I have no problem speaking of "mathematical truths", like "the truth that every natural number has a unique factorisation into prime numbers". I also have nothing against speaking of "mathematical objects", like "an

*n*-dimensional space of constant curvature

*k*". Furthermore, I am happy to speak of "ideas" of mathematical objects, like "the idea of a triangle". In fact, I think Plato deserves a lot of credit for introducing "the world of ideas/forms".

Yet, I also embrace some aspects of what might be considered the opposite of Platonism: Constructivism. While Plato thought of mathematical objects as "eternal", constructivists say that mathematical objects are "constructed", where that construction is something that happens in time.

So how can mathematical objects be timeless and yet be constructed in time? Think of fairy tales: Writing a fairy tale is something that takes place in time, but the fairy tale itself need have nothing to do with our time. In a similar way, one can construct a mathematical object that has nothing to do with our time.

But there are further twists to this. The fairy tale does have its own, "internal" time (inside the fairy tale, one thing happens first, then another happens, and so on), and in the same way a mathematical object may have its own, internal causal structure. To take a somewhat extreme example, the object could be a "space-time".

For another twist, imagine a fairy tale that includes a person who writes fairy tales and constructs mathematical objects. In a way, the "construction" of mathematical objects can happen "outside time".

Although I have now spoken of people and fairy tales, I may as well speak of computations. For example, just as one fairy tale can be written inside another fairy tale, so one computation may be realised within another computation. Mathematical objects may be timeless, but they certainly arise in computations, and you can make beautiful pieces of mathematics come out of computations (look at some fractals if you are unconvinced).

But what are those timeless "mathematical objects" and "mathematical truths"? Read my blog post Objects as Information to get part of the answer. I think of mathematical objects (and mathematical truths) as "pieces of information" that can be stored in computer memories and used in computations.

But what exactly do the pieces of information in question look like? I will return to this in future blog posts. Suffice it to say for now that if you catch a mathematician talking about a mathematical object you can ask the mathematician for "axioms" describing the mathematical object. Those axioms give you a good starting point when you want a piece of information that completely captures the mathematical object. As you interview the mathematician you may, however, find that the mathematician lacks a clear idea of what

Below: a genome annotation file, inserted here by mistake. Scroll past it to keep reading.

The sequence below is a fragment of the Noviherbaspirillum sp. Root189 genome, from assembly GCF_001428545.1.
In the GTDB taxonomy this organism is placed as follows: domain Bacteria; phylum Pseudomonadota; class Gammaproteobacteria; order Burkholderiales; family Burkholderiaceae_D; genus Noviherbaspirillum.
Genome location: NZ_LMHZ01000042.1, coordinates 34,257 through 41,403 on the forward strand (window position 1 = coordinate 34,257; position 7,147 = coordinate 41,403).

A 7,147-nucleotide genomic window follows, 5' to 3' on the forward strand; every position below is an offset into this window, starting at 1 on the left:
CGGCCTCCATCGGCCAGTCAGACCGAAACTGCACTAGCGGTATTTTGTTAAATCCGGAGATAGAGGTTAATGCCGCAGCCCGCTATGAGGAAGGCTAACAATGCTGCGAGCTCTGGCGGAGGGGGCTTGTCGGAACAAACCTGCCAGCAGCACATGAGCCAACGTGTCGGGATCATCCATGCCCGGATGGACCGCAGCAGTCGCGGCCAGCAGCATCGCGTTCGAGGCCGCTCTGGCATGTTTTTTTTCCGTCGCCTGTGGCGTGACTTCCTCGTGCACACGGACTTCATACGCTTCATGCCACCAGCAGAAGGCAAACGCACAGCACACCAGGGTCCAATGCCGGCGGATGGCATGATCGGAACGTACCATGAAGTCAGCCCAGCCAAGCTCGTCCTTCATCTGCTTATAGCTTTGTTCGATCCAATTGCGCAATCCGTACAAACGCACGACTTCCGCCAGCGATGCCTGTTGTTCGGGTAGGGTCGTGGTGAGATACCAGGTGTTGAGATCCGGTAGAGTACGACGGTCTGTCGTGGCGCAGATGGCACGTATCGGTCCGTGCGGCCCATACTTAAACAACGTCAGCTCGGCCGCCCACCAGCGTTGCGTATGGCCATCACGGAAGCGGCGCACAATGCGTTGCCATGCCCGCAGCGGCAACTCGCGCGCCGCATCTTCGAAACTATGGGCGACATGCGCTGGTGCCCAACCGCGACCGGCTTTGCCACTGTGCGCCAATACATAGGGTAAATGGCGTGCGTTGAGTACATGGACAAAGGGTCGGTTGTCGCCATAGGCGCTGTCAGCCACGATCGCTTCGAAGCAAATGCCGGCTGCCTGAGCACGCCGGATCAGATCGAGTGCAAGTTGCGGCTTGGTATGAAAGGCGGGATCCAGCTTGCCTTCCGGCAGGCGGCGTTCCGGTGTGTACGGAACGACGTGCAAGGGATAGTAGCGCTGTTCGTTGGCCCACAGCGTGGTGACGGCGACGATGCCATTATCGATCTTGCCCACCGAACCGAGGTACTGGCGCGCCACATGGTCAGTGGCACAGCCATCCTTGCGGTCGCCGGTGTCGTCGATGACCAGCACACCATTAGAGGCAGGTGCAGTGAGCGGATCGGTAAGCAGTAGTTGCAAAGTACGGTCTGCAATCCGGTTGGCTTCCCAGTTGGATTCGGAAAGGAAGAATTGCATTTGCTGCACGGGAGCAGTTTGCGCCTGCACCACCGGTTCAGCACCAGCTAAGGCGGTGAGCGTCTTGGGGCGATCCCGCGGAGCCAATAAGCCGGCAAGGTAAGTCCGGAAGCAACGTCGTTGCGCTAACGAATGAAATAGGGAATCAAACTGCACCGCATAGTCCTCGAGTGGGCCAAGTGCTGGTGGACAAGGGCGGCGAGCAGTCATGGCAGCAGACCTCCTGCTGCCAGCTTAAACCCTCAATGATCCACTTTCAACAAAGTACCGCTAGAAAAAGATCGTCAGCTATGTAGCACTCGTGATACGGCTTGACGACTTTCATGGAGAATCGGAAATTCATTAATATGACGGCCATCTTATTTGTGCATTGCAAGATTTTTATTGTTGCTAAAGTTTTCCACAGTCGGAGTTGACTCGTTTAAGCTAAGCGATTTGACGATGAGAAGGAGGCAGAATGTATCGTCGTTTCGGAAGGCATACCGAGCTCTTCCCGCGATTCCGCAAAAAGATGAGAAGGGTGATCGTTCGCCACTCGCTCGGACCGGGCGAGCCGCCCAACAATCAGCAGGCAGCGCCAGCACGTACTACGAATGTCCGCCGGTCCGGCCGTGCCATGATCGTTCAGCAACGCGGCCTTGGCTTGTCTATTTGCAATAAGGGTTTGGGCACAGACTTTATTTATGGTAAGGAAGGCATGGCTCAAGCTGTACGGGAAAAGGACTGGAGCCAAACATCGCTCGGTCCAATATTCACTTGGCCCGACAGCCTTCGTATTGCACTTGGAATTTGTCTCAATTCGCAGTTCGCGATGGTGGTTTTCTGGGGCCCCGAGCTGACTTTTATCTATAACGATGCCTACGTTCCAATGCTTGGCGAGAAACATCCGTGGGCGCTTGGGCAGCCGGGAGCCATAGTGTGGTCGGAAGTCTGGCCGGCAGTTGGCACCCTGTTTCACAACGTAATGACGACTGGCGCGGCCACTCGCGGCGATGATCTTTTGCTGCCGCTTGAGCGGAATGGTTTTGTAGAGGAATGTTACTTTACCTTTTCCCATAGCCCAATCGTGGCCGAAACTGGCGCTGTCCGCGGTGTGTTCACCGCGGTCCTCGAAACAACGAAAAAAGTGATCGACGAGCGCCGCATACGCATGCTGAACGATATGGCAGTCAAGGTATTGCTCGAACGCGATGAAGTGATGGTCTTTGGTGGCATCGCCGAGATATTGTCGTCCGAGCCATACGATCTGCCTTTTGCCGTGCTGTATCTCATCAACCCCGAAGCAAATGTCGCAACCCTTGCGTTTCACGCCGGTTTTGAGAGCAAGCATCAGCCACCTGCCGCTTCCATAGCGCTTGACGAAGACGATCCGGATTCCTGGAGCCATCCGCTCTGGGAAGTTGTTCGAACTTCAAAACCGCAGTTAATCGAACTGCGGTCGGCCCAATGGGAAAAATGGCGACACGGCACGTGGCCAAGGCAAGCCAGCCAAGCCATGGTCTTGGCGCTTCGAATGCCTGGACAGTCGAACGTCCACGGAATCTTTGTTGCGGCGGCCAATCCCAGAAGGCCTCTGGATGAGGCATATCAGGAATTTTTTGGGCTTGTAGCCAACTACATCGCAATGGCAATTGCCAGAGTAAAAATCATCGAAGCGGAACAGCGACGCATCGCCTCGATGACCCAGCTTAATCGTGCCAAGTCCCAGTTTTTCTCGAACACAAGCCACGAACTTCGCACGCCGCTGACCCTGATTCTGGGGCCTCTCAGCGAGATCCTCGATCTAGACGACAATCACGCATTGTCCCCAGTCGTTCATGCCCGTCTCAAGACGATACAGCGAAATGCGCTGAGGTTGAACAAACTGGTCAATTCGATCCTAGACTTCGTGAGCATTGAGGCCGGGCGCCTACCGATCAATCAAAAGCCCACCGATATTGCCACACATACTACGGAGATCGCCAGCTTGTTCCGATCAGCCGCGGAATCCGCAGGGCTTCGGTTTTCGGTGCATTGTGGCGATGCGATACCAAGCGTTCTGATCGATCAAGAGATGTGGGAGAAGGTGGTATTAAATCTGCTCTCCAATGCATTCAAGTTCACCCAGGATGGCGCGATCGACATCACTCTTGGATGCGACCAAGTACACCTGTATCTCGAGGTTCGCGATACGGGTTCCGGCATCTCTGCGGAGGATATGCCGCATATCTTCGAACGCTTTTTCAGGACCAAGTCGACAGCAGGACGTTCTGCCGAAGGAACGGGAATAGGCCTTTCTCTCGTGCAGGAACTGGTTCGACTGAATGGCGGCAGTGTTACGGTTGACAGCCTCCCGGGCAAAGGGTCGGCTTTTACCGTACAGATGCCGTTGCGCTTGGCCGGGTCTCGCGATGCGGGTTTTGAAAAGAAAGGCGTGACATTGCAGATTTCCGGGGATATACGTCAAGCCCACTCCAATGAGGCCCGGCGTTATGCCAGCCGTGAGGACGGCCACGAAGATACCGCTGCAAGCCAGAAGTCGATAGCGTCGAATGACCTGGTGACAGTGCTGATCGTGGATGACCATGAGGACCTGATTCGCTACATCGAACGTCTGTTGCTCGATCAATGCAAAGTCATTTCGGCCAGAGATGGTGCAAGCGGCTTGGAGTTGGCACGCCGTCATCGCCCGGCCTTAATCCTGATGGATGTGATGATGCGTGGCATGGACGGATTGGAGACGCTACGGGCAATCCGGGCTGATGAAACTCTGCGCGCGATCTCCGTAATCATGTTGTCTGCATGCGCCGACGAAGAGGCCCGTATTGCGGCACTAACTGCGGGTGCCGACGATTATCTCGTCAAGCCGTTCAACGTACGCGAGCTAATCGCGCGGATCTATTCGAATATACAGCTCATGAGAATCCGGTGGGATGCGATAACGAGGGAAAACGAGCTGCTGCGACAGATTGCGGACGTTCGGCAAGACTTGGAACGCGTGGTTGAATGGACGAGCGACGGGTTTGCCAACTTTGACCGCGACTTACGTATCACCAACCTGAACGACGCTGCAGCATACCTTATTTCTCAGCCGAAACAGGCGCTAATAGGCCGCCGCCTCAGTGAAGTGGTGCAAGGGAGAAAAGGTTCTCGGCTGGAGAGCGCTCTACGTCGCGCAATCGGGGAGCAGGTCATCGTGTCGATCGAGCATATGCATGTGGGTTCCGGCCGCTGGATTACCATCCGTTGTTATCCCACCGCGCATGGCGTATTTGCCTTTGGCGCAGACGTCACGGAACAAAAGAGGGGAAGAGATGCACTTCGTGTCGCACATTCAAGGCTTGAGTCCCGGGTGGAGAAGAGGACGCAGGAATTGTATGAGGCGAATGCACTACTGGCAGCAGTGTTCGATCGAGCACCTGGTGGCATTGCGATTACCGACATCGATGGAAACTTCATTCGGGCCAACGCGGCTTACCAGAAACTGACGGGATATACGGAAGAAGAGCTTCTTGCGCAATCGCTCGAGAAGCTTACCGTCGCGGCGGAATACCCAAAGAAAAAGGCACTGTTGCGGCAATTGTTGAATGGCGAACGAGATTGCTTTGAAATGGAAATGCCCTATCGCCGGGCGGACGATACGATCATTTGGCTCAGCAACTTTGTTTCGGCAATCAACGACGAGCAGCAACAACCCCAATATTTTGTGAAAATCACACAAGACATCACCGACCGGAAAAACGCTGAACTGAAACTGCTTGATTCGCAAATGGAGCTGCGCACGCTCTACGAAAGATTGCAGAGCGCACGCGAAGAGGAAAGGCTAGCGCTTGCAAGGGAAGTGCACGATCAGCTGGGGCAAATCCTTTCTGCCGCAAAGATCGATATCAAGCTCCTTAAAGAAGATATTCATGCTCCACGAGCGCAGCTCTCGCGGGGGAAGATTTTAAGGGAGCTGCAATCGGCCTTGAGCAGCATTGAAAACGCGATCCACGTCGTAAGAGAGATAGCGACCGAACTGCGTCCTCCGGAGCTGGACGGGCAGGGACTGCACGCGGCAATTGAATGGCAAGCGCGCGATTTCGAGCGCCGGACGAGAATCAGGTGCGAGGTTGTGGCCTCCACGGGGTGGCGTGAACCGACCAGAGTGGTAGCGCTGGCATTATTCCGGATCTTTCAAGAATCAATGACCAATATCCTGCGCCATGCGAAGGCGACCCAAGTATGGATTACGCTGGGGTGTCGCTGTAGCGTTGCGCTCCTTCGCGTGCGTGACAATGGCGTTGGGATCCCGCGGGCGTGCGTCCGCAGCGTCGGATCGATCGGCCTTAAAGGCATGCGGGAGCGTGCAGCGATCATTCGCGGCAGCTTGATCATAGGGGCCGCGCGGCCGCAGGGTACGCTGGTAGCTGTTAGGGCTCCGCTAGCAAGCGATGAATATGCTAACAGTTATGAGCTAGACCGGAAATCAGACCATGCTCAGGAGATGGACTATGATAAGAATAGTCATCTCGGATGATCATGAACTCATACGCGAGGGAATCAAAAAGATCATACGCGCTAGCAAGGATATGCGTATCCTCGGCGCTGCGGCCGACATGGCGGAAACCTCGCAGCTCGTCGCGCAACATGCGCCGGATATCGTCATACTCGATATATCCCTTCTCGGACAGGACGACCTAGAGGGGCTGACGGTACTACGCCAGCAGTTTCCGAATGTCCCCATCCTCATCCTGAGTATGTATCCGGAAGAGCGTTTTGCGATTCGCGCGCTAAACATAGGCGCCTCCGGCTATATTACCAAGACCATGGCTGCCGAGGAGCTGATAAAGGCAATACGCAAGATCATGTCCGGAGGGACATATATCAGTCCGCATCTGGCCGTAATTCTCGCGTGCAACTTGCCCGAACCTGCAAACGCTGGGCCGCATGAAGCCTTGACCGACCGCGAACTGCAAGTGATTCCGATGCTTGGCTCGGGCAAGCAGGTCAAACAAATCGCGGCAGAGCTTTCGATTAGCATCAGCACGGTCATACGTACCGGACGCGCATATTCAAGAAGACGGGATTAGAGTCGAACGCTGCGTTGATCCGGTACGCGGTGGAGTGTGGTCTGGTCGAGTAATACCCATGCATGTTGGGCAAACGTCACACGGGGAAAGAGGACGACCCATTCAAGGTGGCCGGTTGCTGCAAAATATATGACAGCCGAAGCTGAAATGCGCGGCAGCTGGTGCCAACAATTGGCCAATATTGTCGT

*exactly*the mathematical object is, and so you should also look at how it is used and what intentions the mathematician has when using it (I am reminded of my blog post Meaning and Goal-Directedness). Looking at how objects are used is also a key to identifying mathematical objects inside computations: Look at the functional role played by information at various points in the computation.

Leaving to future blog posts the question of what exactly mathematical objects look like, let us now instead think about mathematical truths. What on earth does it mean that one mathematical truth "follows from" another mathematical truth? To take a simple example, by what right can one say that "from

*x*=

*y*and

*y*≠

*z*it follows that

*x*≠

*z*"? Well, "

*x*=

*y*" and "

*y*≠

*z*" are pieces of information (see my post Objects as Information), and the question is whether these two pieces of information when combined somehow contain the information that "

*x*≠

*z*". Now, "=" and "≠" can each be thought of as being (more or less identical to) a piece of information, and these are contained in "

*x*=

*y*" and "

*y*≠

*z*" respectively (what this means in practise is that you can ask a person who tells you that "

*x*=

*y*" what he/she means by "=", and likewise for "

*y*≠

*z*"). From these pieces of information you will get the information that "from

*x*=

*y*and

*y*≠

*z*it follows that

*x*≠

*z*", at least unless someone is using the signs "=" and "≠" in a very non-standard way.

So the "follows from" of logic is really the "is contained in" of pieces of information. Obtaining new pieces of information from old ones is a hallmark not only of "logic" but also of "computation", and I would say "logic" is really about computation/causality.

In a simple computation things proceed one step at a time ─ having performed step

*n*you proceed to use the result of that step to perform step

*n+1*─ but in general things can be much more complicated, not just with computers but also in mathematics and in physics. It may make little sense to speak of

*the*cause for something. Rather, truths may be "over-determined", "true for more than one reason".

Well, this was at least an introduction to how I think about "mathematics" and "logic". In future posts I will discuss "symmetry", "definability", "identity", "truth values", "relations", "parts", "ideas of objects", "variable objects", and other stuff which, while central to mathematics and logic, would have made this post way too long.